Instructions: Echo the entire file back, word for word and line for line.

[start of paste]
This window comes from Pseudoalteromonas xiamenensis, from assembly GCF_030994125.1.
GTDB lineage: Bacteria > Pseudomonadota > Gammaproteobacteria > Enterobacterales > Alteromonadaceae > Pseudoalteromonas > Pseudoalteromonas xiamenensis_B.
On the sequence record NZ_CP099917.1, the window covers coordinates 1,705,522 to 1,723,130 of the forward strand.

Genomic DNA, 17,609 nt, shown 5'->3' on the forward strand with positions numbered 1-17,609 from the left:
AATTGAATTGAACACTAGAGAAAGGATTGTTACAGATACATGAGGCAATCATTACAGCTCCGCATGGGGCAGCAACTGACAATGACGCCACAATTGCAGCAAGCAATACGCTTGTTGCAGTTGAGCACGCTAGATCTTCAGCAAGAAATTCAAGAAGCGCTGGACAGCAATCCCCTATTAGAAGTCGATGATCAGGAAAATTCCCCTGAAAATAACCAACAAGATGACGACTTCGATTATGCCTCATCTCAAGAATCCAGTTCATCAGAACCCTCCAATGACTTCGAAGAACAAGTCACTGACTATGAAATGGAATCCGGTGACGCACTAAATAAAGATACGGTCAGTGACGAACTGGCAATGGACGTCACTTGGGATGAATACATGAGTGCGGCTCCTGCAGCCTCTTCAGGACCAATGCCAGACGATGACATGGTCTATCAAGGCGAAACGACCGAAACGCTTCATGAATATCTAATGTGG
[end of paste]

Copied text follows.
This window comes from Pseudoalteromonas xiamenensis, from assembly GCF_030994125.1.
GTDB lineage: Bacteria > Pseudomonadota > Gammaproteobacteria > Enterobacterales > Alteromonadaceae > Pseudoalteromonas > Pseudoalteromonas xiamenensis_B.
On the sequence record NZ_CP099917.1, the window covers coordinates 1,705,522 to 1,723,130 of the forward strand.

Genomic DNA, 17,609 nt, shown 5'->3' on the forward strand with positions numbered 1-17,609 from the left:
AATTGAATTGAACACTAGAGAAAGGATTGTTACAGATACATGAGGCAATCATTACAGCTCCGCATGGGGCAGCAACTGACAATGACGCCACAATTGCAGCAAGCAATACGCTTGTTGCAGTTGAGCACGCTAGATCTTCAGCAAGAAATTCAAGAAGCGCTGGACAGCAATCCCCTATTAGAAGTCGATGATCAGGAAAATTCCCCTGAAAATAACCAACAAGATGACGACTTCGATTATGCCTCATCTCAAGAATCCAGTTCATCAGAACCCTCCAATGACTTCGAAGAACAAGTCACTGACTATGAAATGGAATCCGGTGACGCACTAAATAAAGATACGGTCAGTGACGAACTGGCAATGGACGTCACTTGGGATGAATACATGAGTGCGGCTCCTGCAGCCTCTTCAGGACCAATGCCAGACGATGACATGGTCTATCAAGGCGAAACGACCGAAACGCTTCATGAATATCTAATGTGG